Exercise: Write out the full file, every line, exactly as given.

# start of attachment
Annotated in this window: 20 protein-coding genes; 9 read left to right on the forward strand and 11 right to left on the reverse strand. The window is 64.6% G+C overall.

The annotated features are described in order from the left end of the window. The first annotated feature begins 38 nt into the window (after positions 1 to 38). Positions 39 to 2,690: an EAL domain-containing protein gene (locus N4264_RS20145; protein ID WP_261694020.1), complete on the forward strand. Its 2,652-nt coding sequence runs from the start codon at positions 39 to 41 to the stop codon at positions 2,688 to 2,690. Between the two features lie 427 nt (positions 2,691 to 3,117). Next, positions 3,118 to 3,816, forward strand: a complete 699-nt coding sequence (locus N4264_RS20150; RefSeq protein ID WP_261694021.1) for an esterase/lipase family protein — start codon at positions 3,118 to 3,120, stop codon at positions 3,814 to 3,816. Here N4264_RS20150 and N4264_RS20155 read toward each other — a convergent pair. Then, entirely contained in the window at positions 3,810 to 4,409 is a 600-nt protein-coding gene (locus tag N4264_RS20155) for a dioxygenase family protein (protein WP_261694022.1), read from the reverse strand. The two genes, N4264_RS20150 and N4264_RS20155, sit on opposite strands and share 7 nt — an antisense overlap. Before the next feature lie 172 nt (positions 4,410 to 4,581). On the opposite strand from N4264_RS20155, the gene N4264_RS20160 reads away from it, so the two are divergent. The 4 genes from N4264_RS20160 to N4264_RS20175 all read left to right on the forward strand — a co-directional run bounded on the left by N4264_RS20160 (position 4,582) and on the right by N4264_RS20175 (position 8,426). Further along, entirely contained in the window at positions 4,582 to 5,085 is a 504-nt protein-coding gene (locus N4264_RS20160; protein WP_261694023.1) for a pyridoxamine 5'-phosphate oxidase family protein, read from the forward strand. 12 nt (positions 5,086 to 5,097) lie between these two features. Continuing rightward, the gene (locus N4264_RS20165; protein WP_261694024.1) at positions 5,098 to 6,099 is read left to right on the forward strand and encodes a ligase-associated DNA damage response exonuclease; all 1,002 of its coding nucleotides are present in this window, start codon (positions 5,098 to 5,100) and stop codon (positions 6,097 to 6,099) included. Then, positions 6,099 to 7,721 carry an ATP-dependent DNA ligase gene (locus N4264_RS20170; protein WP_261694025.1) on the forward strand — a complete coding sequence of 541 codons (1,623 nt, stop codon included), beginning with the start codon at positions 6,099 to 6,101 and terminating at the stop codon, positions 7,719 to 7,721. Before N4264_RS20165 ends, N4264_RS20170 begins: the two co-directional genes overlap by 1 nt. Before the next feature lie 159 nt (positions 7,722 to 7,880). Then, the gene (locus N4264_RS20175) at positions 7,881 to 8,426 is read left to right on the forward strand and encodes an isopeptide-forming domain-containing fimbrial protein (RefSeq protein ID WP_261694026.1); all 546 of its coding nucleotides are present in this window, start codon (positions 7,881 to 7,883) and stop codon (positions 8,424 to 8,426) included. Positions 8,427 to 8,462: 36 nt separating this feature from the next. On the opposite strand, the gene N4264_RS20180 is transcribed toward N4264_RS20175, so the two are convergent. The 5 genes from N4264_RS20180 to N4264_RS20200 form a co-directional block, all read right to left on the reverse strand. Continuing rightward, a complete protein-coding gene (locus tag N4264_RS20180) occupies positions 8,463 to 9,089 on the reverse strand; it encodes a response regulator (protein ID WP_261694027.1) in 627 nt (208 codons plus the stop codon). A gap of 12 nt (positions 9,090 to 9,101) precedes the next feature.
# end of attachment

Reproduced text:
Annotated in this window: 20 protein-coding genes; 9 read left to right on the forward strand and 11 right to left on the reverse strand. The window is 64.6% G+C overall.

The annotated features are described in order from the left end of the window. The first annotated feature begins 38 nt into the window (after positions 1 to 38). Positions 39 to 2,690: an EAL domain-containing protein gene (locus N4264_RS20145; protein ID WP_261694020.1), complete on the forward strand. Its 2,652-nt coding sequence runs from the start codon at positions 39 to 41 to the stop codon at positions 2,688 to 2,690. Between the two features lie 427 nt (positions 2,691 to 3,117). Next, positions 3,118 to 3,816, forward strand: a complete 699-nt coding sequence (locus N4264_RS20150; RefSeq protein ID WP_261694021.1) for an esterase/lipase family protein — start codon at positions 3,118 to 3,120, stop codon at positions 3,814 to 3,816. Here N4264_RS20150 and N4264_RS20155 read toward each other — a convergent pair. Then, entirely contained in the window at positions 3,810 to 4,409 is a 600-nt protein-coding gene (locus tag N4264_RS20155) for a dioxygenase family protein (protein WP_261694022.1), read from the reverse strand. The two genes, N4264_RS20150 and N4264_RS20155, sit on opposite strands and share 7 nt — an antisense overlap. Before the next feature lie 172 nt (positions 4,410 to 4,581). On the opposite strand from N4264_RS20155, the gene N4264_RS20160 reads away from it, so the two are divergent. The 4 genes from N4264_RS20160 to N4264_RS20175 all read left to right on the forward strand — a co-directional run bounded on the left by N4264_RS20160 (position 4,582) and on the right by N4264_RS20175 (position 8,426). Further along, entirely contained in the window at positions 4,582 to 5,085 is a 504-nt protein-coding gene (locus N4264_RS20160; protein WP_261694023.1) for a pyridoxamine 5'-phosphate oxidase family protein, read from the forward strand. 12 nt (positions 5,086 to 5,097) lie between these two features. Continuing rightward, the gene (locus N4264_RS20165; protein WP_261694024.1) at positions 5,098 to 6,099 is read left to right on the forward strand and encodes a ligase-associated DNA damage response exonuclease; all 1,002 of its coding nucleotides are present in this window, start codon (positions 5,098 to 5,100) and stop codon (positions 6,097 to 6,099) included. Then, positions 6,099 to 7,721 carry an ATP-dependent DNA ligase gene (locus N4264_RS20170; protein WP_261694025.1) on the forward strand — a complete coding sequence of 541 codons (1,623 nt, stop codon included), beginning with the start codon at positions 6,099 to 6,101 and terminating at the stop codon, positions 7,719 to 7,721. Before N4264_RS20165 ends, N4264_RS20170 begins: the two co-directional genes overlap by 1 nt. Before the next feature lie 159 nt (positions 7,722 to 7,880). Then, the gene (locus N4264_RS20175) at positions 7,881 to 8,426 is read left to right on the forward strand and encodes an isopeptide-forming domain-containing fimbrial protein (RefSeq protein ID WP_261694026.1); all 546 of its coding nucleotides are present in this window, start codon (positions 7,881 to 7,883) and stop codon (positions 8,424 to 8,426) included. Positions 8,427 to 8,462: 36 nt separating this feature from the next. On the opposite strand, the gene N4264_RS20180 is transcribed toward N4264_RS20175, so the two are convergent. The 5 genes from N4264_RS20180 to N4264_RS20200 form a co-directional block, all read right to left on the reverse strand. Continuing rightward, a complete protein-coding gene (locus tag N4264_RS20180) occupies positions 8,463 to 9,089 on the reverse strand; it encodes a response regulator (protein ID WP_261694027.1) in 627 nt (208 codons plus the stop codon). A gap of 12 nt (positions 9,090 to 9,101) precedes the next feature.